20 Vv. 1376-7. 21 On Odysseus’ conception of philia, see Blundell, Helping Friends, 95-103. 22 See the exchange between and Odysseus at vv. 121-133. 23 See vv. 131-2 and v. 1359. 24 See Hesk, Ajax, 84. 25 See Segal, and Civilization, 110. 26 See vv. 1246-1249. 27 See, e.g., vv. 121-126 and 1365-1367.

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heroes like Ajax and other men of lower status are not dissimilar: they are part of the same world, of the same community, and, as equals, they are interchangeable. Odysseus’ apparent self-interest is actually a very democratic concern. Indeed, by defending values such as respect for a dead member of a community, even if it means putting aside a personal quarrel, Odysseus exhibits the values that make the cohesion of a political community possible.28 Odysseus’ “enlightened self-interest” thus calls for cooperative values rath- er than competitive ones.29 Those cooperative values are in stark contrast to the ideal of autarchy of an aristocratic figure like Ajax. This “noble” ideal of autarchy is proven unsustainable in the situation described in the Ajax. Until he commits suicide, Ajax is able to live and behave as if he needed only himself.30 But once dead, he needs the help of other members of his community to take care of his body. At this very critical moment, Ajax needs the intelligence, the solidarity, and the cooperative virtues of an Odysseus to be allowed to keep belonging to the civ- ic community. Without burial, Ajax would be excluded from the social body. The debate between the values embodied in Odysseus and the values represented by characters such as Ajax or the Atreids clearly focuses on the contrast between the aristocratic ideal of “helping friends-harming enemies” and of negative reciproc- ity (retaliation) vs. an Odyssean ideal of solidarity, consensus, and cooperative values between all members of the social group.

Perception of Odysseus and his values

The values defended by Odysseus do not vary during the play. The percep- tion of the character, however, undergoes a complete reversal that allows the poet to stage the redefinition of the values linked to ideas of nobility.31 At the beginning of the play,32 Odysseus is compared by Athena to a hunt- ing dog (v. 8). Yet, in the traditional heroic ideal, opponents are not to be hunt-

28 See Poe, Genre and Meaning, 98. 29 “Enlightened self-interest”: Kitto, , 122. See Carter, Co-operative Temper, for the “co-operative temper”. On the opposition between competitive and cooperative values, see Adkins, Merit and Responsibility and Moral Values and Political Behaviour. 30 On Ajax’s inability and refusal to share any kind of reciprocal relationship with his philoi and on the fact that he systematically puts his own needs, interests, and ideas above everyone else’s, see Blundell, Helping Friends, 72-81 and 101. 31 On the way in which Odysseus is seen by other characters in the play, see Paillard, The Stage and the City, 97 ff. 32 For analyses of the prologue, see, for example: Cresci, Prologo dell’Aiace; Jouanna, Métaphore de la chasse.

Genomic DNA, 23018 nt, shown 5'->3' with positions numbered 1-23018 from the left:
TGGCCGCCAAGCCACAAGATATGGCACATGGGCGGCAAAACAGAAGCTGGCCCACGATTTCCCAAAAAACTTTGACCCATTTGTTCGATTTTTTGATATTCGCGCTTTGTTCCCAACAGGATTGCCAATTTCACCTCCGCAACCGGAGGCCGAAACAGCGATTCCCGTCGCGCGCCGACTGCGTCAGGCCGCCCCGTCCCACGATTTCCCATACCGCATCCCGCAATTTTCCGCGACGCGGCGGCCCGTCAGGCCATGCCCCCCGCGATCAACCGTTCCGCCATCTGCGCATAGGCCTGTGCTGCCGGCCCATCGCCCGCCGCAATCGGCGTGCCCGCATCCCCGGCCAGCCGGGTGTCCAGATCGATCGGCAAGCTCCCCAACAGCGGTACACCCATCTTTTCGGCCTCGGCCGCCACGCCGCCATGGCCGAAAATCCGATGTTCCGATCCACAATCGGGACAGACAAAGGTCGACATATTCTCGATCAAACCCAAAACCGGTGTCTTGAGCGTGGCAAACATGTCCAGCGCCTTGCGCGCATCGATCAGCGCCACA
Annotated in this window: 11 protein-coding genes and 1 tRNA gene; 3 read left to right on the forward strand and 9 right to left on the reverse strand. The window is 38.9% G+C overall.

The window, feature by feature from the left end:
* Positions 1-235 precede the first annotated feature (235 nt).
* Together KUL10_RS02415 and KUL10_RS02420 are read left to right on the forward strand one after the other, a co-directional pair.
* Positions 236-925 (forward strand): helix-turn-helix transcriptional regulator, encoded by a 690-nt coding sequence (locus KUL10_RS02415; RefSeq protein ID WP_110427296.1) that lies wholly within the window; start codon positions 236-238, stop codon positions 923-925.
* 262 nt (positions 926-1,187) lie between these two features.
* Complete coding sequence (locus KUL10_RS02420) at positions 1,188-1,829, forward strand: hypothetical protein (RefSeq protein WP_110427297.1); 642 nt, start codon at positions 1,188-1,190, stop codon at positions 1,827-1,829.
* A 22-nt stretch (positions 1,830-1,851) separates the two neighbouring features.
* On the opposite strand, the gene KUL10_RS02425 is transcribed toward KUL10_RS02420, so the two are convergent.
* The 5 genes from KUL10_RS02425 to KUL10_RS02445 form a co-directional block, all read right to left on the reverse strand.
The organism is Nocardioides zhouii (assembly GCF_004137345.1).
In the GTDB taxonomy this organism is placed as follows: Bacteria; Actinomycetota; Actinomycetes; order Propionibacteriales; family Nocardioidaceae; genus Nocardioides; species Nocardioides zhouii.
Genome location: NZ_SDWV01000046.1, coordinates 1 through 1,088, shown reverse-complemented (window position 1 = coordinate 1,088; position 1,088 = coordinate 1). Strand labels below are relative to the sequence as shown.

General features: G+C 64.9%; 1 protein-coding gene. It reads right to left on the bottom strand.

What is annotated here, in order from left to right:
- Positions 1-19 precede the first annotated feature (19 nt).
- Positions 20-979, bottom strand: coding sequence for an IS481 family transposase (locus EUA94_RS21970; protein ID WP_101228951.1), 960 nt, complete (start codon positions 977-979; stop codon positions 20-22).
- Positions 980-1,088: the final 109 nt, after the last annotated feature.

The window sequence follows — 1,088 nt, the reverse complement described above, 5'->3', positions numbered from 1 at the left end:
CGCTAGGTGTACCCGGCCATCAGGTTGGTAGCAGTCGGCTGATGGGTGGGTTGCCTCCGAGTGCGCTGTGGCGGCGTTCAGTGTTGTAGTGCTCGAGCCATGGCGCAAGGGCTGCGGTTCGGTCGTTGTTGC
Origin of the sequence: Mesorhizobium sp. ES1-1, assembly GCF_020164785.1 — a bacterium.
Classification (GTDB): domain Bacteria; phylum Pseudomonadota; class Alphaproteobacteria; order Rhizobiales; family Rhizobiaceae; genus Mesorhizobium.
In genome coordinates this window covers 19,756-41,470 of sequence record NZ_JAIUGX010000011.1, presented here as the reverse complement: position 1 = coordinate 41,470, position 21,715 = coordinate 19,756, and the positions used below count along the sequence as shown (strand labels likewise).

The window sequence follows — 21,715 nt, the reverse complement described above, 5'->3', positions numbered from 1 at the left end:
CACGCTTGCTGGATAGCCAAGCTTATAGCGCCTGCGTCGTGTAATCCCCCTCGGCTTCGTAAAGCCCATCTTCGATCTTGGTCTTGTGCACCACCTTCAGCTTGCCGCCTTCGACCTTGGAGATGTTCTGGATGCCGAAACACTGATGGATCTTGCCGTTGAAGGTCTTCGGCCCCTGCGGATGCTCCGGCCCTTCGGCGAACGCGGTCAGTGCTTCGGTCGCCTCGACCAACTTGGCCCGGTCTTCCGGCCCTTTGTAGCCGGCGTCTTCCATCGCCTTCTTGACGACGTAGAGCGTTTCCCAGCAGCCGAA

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ed like animals but fought face to face.33 Moreover, Athena’s ironic treatment of Odysseus forces him to reveal his fear at the mere idea of seeing Ajax. Several times in this episode, at vv. 75, 77, and 81, the goddess blames him for his coward- ice.34 Odysseus, therefore, does not behave in a way that follows what we can re- construct of the Greek aristocratic idea of the “noble hero”, and other characters repeatedly draw the attention of the audience to this point. The slightly comic tone of this prologue also suggests linking Odysseus with lower-status characters, whose sometimes-comical treatment in tragedy can be related to the way Odys- seus is staged here.35 Both Ajax and the chorus, in the first half of the play, express negative opin- ions about Odysseus. He is of course Ajax’s greatest enemy, which can explain why he gives a strongly negative picture of him.36 The chorus, composed of Ajax’s followers, does nothing but echo its master’s opinion.37 However, they also act as commentators of Odysseus’ answer to the particular situation staged in the play, both at the beginning and in the end.38 The blame addressed at the beginning of the play by the chorus–and within certain limits by Ajax–to Odysseus is unjus- tified. The representation of Odysseus is somewhat paradoxical: the way other characters depict him at the beginning of the play does not correspond to the way he behaves in reality. On two occasions the chorus blames Odysseus for things he did not do. At vv. 148-153, he is accused by the chorus of making up a false story39 about Ajax and spreading it. As demonstrated by de Jong, the chorus does not know anything of the conversation that takes place at the beginning of the play between Athena and Odysseus.40 The sailors, however, allude to remarks that had spread through the army before this discussion took place and they attribute them to Odysseus. Whether Odysseus had a part in this earlier spreading of the rumours we do not know, but it is clear that he never made up false stories in or- der to harm Ajax, as the chorus suggests.